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© 2016

Power in Contemporary Japan

  • Gill Steel
Book

Table of contents

  1. Front Matter
    Pages i-xiv
  2. Gill Steel, Marie Thorsten
    Pages 1-17
  3. Learning About Power

    1. Front Matter
      Pages 19-19
    2. Gill Steel
      Pages 39-58
  4. Power in and Over the Family

    1. Front Matter
      Pages 59-59
    2. Mito Akiyoshi
      Pages 61-78
    3. Mayumi Nakamura, Mito Akiyoshi
      Pages 79-91
  5. Power in Society and in the Workplace

    1. Front Matter
      Pages 123-123
    2. Jun Imai
      Pages 125-141
    3. Ken’ichi Ikeda, Keisuke Takemoto
      Pages 143-166
    4. Yuko Ogasawara
      Pages 167-182
  6. Political Power

  7. Back Matter
    Pages 257-263

About this book

Introduction

This book discusses Japanese conceptions of power and presents a complex, nuanced look at how power operates in society and in politics. It rejects stereotypes that describe Japanese citizens as passive and apolitical, cemented into a vertically structured, group-oriented society and shows how citizens learn about power in the contexts of the family, the workplace, and politics.

As Japan grapples with the consequences of having one of the oldest and most rapidly ageing populations in the world, it is important for social scientists and policy makers worldwide to understand the choices it makes. Particularly as policy-makers have once again turned their attention to workers, the roles of women, families, and to immigrants as potential ‘solutions’ to the perceived problem of maintaining or increasing the working population. These studies show the ebb and flow of power over time and also note that power is context-dependent — actors can have power in one context, but not another.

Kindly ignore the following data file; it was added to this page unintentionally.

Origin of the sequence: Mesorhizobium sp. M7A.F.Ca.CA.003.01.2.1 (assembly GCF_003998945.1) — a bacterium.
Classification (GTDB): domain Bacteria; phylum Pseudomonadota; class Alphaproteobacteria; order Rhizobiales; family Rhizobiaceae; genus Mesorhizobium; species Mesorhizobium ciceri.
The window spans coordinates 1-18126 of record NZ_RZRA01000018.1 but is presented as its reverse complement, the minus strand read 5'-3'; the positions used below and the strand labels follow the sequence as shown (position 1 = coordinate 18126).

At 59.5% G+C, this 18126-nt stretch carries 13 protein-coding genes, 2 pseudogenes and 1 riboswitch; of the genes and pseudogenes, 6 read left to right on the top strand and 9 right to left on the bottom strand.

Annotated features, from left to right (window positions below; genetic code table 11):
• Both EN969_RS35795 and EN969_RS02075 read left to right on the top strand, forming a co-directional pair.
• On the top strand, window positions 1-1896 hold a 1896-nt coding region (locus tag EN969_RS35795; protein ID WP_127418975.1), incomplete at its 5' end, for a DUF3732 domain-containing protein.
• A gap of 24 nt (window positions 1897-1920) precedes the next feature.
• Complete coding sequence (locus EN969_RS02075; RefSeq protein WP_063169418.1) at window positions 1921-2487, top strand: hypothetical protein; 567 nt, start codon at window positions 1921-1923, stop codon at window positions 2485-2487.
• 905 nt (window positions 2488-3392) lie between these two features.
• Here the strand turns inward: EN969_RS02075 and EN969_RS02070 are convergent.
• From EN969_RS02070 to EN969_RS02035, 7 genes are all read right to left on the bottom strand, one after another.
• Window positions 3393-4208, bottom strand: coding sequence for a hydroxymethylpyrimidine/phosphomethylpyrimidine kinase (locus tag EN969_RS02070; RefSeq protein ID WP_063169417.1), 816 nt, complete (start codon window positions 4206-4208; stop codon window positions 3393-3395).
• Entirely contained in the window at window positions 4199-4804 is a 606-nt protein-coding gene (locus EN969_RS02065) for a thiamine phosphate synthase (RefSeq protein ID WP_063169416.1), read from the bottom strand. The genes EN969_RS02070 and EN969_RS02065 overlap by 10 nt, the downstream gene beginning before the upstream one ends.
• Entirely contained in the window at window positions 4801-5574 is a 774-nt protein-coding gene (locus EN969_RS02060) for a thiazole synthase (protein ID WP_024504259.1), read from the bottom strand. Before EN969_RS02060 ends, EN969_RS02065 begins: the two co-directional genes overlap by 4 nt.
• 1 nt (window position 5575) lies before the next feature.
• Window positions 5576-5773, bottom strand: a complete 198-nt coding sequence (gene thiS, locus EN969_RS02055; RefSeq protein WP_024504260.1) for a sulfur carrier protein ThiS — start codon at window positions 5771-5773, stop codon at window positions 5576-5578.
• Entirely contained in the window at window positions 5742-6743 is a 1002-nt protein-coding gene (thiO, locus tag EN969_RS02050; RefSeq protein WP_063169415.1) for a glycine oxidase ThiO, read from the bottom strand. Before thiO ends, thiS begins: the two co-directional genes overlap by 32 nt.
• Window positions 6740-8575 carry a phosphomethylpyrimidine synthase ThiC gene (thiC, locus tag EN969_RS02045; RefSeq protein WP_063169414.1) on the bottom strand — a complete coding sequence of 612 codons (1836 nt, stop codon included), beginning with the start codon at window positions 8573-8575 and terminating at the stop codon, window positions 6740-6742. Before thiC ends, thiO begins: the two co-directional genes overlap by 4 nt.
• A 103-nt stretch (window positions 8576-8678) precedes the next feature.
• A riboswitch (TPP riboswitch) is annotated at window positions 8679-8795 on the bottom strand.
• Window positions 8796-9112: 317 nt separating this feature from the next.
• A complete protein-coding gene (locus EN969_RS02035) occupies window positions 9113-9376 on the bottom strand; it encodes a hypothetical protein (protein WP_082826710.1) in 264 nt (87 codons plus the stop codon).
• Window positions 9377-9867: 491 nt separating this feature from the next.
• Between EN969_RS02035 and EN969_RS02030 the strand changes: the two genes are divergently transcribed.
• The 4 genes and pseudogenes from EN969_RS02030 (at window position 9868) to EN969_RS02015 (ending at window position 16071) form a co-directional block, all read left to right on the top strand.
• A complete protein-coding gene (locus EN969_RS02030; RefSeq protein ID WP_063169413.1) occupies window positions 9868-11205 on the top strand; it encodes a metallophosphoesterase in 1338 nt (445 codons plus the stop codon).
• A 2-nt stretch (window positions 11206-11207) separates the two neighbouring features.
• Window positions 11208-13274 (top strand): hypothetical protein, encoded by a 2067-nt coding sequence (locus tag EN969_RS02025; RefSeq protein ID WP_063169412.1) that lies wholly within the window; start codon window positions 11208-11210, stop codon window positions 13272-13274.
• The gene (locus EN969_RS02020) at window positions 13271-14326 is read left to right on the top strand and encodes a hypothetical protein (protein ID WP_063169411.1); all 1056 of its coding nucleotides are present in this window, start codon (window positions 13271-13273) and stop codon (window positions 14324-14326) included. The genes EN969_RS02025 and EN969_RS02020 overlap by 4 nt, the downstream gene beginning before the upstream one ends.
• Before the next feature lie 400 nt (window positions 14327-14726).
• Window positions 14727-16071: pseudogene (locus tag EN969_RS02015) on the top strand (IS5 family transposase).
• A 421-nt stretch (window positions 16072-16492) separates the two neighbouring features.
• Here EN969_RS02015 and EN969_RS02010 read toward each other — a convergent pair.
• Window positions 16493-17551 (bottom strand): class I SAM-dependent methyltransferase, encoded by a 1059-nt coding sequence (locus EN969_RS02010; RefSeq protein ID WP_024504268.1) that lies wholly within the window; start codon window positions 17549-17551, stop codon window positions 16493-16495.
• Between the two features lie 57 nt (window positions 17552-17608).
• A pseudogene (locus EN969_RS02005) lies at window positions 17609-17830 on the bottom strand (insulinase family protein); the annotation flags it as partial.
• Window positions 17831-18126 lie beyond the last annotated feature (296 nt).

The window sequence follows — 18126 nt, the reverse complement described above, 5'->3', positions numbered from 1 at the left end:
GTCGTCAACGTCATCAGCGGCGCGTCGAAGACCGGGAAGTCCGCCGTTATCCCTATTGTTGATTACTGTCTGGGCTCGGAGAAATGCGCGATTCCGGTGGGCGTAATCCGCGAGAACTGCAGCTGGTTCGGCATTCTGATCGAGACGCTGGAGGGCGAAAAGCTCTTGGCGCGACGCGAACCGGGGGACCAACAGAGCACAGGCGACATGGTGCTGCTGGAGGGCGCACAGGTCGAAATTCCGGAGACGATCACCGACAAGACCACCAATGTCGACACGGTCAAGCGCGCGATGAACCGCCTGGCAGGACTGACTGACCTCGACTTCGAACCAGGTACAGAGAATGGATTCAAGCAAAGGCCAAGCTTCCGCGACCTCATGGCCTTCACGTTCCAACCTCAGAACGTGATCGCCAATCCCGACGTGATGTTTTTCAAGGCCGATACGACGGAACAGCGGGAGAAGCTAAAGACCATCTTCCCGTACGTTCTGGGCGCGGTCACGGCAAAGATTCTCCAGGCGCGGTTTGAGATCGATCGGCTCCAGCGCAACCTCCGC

Keywords

Power Japan politics family diversity

Editors and affiliations

  • Gill Steel
    • 1
  1. 1.The Institute for the Liberal ArtsDoshisha UniversityJapan

About the editors

Gill Steel is Associate Professor of Political Science at the Institute for the Liberal Arts, Doshisha University. She previously taught in the Department of Social Psychology at the University of Tokyo. She co-authored Changing Politics in Japan (2010) with Ikuo Kabashima and co-edited Democratic Reform in Japan (2008) with Sherry Martin.  

Bibliographic information

Reviews

“This fascinating volume examines multiple facets of power in contemporary Japan. Through the lens of power exercised in diverse ways and by various actors, the authors successfully show how politics unfolded in Japan with nuanced and context-rich analyses. This is a much-needed contribution to the field of Japanese studies and political science.” (Mari Miura, Professor of Political Science, Sophia University, Japan)

“The unusually sophisticated take on ‘power’ in this book throws new light on many important aspects of Japanese society and politics, from families and gender relations to workplaces and national politics.  Many chapters focus on the interplay between state policy priorities and changing group and individual interests.  Interesting for specialists and great for teaching.” (John Creighton Campbell, Professor Emeritus of Political Science, University of Michigan, USA)

“This book greatly extends the horizons of the concept of power. As this book provides an interdisciplinary approach to analyses of power in the domains of family and the workplace, as well as political arena, every single serious observer of social and human phenomena will enjoy this book with its eye-opening new perspectives.” (Aiji Tanaka, President, International Political Science Association; Professor of Political Science, Waseda University, Japan)